The M1895 Lee Navy rifle was a gun that was truly ahead of its time. It’s 6mm caliber and the rapidity with which the user could operate it were both great assets to the user, but why then did they serve for so short a time? Why are they so scarce? Well, in this video we take a look at this seldom talked about US military rifle and try to explain why it isn’t talked about by many people other than us gun nerds.
Rifles featured in this video:
M1895 Lee Navy
Full transcript …
– [Alex] Hey guys, it’s Alex C with TFB TV.
We all know about the Springfield 1903 service rifle and how it saw use in the hands of multiple generations of Americans and soldiered through both World Wars.
Fewer people know about the M1917.
But it is certainly still held in high regard by many enthusiasts, as they were quite prolific.
In fact, more Americans in Europe used the M1917 than the Springfield in World War I.
Fewer still know much about the humble Krag rifle, probably due to its short service life in the USA, and relatively weak action compared to the aforementioned rifles.
But I have a soft spot for them because they are just so unconventionally laid out in terms of bolt-action rifles, and they have just about the slickest action I’ve ever come across.
Now, that brings us to America’s forgotten service rifle.
The Lee rifle, model of 1895, caliber 6mm, commonly know as the Lee Navy.
This is not a rifle you’re likely to see out in the wild, as it was in service for such a short amount of time.
Like most military forces in the late Nineteenth Century, the US Navy was using a smattering of old black powder firearms and was looking to change to something smokeless and small bore.
The Army had, in 1892, decided to go with the 30 caliber Krag-Jorgensen, but the Navy felt that the slow-loading Krag, with its large projectile, would not meet their needs.
It was thought that the Marine Corps and Naval Landing Parties would need a high rate of fire in addition to a high-velocity cartridge that could pierce light armor found on small torpedo boats that were becoming common.
Winchester would step up to the plate with a 6mm cartridge that the Navy deemed suitable, the 6mm USN or.236 Navy.
Originally, the cartridge contained a 135 grain projectile, but later was switched to a 112 grain bullet travelling at 2560 feet per second.
Also noteworthy is how on the box it says for Lee rifles and also Colt automatic machine guns.
Remember that before 1934, anyone could have bought a Colt potato digger no differently than a hunting shotgun.
The cartridge’s performance statistics for 1895 were incredible, and it would be the eccentric James Paris Lee, most famous for his involvement in the design of the Lee-Enfield, who designed the rifle.
Lee’s rifle is considered a straight-pull despite having to cam the bolt upwards a bit and then pull back.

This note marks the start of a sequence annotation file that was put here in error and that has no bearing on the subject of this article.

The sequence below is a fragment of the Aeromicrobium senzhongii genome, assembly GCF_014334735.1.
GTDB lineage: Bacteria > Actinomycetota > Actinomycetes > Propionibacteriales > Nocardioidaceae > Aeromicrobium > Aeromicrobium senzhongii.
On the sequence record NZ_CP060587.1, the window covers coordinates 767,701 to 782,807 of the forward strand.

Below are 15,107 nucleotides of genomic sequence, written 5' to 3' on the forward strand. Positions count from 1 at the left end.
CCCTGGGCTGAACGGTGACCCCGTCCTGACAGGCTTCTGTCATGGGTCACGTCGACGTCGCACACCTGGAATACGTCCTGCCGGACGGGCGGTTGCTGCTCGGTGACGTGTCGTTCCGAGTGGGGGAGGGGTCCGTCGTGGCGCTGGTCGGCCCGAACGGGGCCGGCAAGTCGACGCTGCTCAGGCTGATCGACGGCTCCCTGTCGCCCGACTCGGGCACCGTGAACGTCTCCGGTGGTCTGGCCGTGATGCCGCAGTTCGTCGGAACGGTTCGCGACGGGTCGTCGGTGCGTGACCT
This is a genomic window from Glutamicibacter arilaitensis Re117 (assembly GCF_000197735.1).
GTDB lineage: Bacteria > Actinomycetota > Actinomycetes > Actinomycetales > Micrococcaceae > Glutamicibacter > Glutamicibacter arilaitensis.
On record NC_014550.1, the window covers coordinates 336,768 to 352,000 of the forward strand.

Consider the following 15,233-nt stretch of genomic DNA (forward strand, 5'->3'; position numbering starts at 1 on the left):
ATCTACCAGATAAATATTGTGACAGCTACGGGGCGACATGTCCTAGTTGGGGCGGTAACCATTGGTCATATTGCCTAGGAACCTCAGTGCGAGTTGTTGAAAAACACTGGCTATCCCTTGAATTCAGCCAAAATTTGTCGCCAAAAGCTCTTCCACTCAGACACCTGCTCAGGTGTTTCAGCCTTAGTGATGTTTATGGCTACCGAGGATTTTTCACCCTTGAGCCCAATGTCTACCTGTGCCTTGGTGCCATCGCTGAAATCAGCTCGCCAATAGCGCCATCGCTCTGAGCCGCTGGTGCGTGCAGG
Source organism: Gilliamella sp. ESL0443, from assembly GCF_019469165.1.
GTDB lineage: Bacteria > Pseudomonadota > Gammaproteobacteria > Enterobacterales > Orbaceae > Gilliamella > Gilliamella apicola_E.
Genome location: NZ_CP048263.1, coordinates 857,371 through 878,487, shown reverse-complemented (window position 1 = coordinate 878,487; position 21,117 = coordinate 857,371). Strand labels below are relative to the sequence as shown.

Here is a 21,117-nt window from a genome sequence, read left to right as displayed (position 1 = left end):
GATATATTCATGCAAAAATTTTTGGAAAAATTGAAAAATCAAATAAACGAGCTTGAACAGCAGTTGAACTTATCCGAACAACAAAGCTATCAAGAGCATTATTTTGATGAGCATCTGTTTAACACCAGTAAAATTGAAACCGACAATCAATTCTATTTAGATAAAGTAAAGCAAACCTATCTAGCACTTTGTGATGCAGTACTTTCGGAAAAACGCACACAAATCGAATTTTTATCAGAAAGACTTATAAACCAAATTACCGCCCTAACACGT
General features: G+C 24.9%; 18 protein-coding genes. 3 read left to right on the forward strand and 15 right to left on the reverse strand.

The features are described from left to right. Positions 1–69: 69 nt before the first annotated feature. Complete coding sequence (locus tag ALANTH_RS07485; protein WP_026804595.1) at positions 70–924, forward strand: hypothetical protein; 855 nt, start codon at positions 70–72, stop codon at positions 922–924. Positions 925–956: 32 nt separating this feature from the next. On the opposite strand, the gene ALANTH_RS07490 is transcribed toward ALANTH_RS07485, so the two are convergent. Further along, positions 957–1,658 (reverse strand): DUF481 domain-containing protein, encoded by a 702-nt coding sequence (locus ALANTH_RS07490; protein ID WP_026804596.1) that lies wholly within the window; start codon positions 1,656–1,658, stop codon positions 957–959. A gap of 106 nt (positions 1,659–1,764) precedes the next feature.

This is because the rifle locks at the rear with a tilting bolt, not unlike an FN FAL, actually.
The rifle cycles incredibly fast, with speed that could rival the Lee-Enfield as both rifles share optimal bolt handle placement.
The trigger pull is also incredibly light, especially for a military rifle.
The rifle’s magazine is a single-column design loaded with clips, but unlike Mannlicher designs, the clips are not necessary.
A user would insert a clip of five rounds, and it would be retained until a round was chambered, and then it would fall out.
An order for 10,000 Lee Navy rifles was placed, and 500 were delivered in October of 1896.
And the Lee Navy is light, handy, and at the time sported the smallest-caliber military cartridge around.
Despite all of its pros, the Lee Navy only served as the standard rifle of the US Marines until shorty after 1900.
While it served valiantly in the Spanish-American War, Philippine Insurrection, Boxer Rebellion, and elsewhere, problems quickly became evident.
The bolt is a complicated affair and is difficult to take out of the rifle.
This bit must be pushed down, and it can be very stubborn.
The extractor is a floating design as well, and it can be easily lost in the field.
The coup de grace was however, the ammunition.
Today, we’re used to being able to push bullets well beyond 3000 feet per second, but back in 1895, the hot-burning compositions, corrosive primers, and even unstability was a problem.
The powder, called Rifelite, became unstable over time, and as Navy guns, the Lee Navy rifles and their ammo were kept in humid, salty conditions.
Essentially, the cartridge was overly ambitious for the time.
That is to say that the chemistry and metallurgical constraints of the day were detrimental to more widespread acceptance of the Lee Navy.
Thus, the Lee Navy is a perfect example of an idea on paper not working in concept.
The idea for a 6mm high-velocity rifle was sound for naval use, but technological constraints certainly held it back.
This incident convinced the Navy that rifle procurement with the Army might not be such a bad idea, and they soon switched to the Krag.
Military production for the 6mm cartridge stopped before 1917, and commercial ammo for the rifle was no longer in production by 1935, which would make a running gun impossible without a highly modified DeLorean.
The demise of the Lee Navy is a sad one.
It was unarguably ahead of its time, but perhaps ambition outpaced practicality in this case.
Either way, it’s one hell of a cool piece of US Naval history.
Thank you for watching this episode of TFB TV.
Big thanks to Ventura Munitions for making our shooting videos possible, and we hope to see you next time.
(rifle fires) (bullets clinking)